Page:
McMurtry's Memoir Details Love of Books
Books: A Memoir
By Larry McMurtry
Simon & Schuster, 2008, $24
Are we book lovers a dying breed? Will be soon be as rare as unicorns?
I could say as long as there are readers, there will be books, but books read on a Kindle or heard on Audio books or an I-Pod aren't REAL books. Not the paper and print and glue kind of books I live with and love, have loved since the day my daddy read me "The Tale of Peter Rabbit" again and again.
Reading Larry McMurtry's "Books: A Memoir" was such joy and a shared passion. McMurtry grew up in Archer City, Texas, "an oil-patch town" of a thousand people. When he was six, a cousin, about to enter the army, gave him 19 volumes of boys' adventure stories. What a treasure.
My own childhood library was "Mary Poppins," "Heidi," "Black Beauty," "Little Women" and some assorted Nancy Drews. I read the covers off them!
Unlike McMurtry I never wanted to own a bookshop, but I did amass later a library of a few thousand books -- which is a treasure until you move. Then each book becomes a boxful that lifting and re-shelving doesn't do anything for your protesting back.
I'm now down to a few hundred hard choices and three rooms with built-in bookshelves.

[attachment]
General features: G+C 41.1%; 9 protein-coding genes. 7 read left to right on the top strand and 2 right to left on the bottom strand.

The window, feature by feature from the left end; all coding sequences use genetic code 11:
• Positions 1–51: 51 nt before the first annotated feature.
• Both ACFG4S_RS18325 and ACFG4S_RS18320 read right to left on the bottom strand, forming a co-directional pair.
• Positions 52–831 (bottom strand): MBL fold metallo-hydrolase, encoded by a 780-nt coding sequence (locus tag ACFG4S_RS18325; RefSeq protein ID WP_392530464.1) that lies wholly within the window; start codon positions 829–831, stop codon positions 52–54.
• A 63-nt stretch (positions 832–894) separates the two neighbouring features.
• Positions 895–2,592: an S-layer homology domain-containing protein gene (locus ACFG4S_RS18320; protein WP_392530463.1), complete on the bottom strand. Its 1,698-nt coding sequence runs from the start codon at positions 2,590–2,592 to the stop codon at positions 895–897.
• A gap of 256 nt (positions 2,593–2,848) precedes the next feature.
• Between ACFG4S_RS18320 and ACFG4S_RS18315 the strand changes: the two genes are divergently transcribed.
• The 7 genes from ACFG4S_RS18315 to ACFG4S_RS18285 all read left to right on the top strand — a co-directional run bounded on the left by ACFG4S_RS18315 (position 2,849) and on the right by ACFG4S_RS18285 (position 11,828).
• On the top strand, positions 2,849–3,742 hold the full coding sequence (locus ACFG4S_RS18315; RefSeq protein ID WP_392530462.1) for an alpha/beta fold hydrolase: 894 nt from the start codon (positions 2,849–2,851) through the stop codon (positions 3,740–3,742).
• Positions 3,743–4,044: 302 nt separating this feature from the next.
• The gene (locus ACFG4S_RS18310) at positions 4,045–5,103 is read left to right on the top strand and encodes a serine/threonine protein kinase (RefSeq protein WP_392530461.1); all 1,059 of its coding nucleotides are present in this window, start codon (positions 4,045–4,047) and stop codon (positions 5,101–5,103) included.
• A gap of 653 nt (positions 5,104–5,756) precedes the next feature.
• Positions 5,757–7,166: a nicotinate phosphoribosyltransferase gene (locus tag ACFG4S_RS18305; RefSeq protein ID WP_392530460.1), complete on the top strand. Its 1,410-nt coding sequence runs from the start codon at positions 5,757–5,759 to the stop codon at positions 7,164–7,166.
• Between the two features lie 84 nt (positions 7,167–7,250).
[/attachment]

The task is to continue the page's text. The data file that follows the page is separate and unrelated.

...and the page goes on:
McMurtry, best known as author of "The Last Picture Show," "Lonesome Dove" and 28 other novels, ended up buying and owning bookstores. He and a partner ran Booked Up in Washington, D.C., for 31 years before moving it out of the high rent district to Archer City, where it has grown to nearly 400,000 used, rare and collectible books.
"Books: A Memoir" is full of stories about book-owning, book-loving, book-buying and selling. McMurtry is first and last a story teller. He writes of the joys of discovery, finding the finds, the rare book, the few of a kind, first editions, autographed copies, scooping other book buyers and being scooped.
McMurtry writes in short chapters that make the book immensely readable.
He also admits that he's a rarity among "bookmen" in that he reads. Most bookmen don't. McMurtry was a reader first and book dealer last. He has never stopped reading.
I liked this book. It takes you into a behind the scenes in bookshops all over the country. And you meet some fascinating people.
Ruth Moose teaches creative writing at UNC Chapel Hill and is a longtime reviewer for The Pilot.
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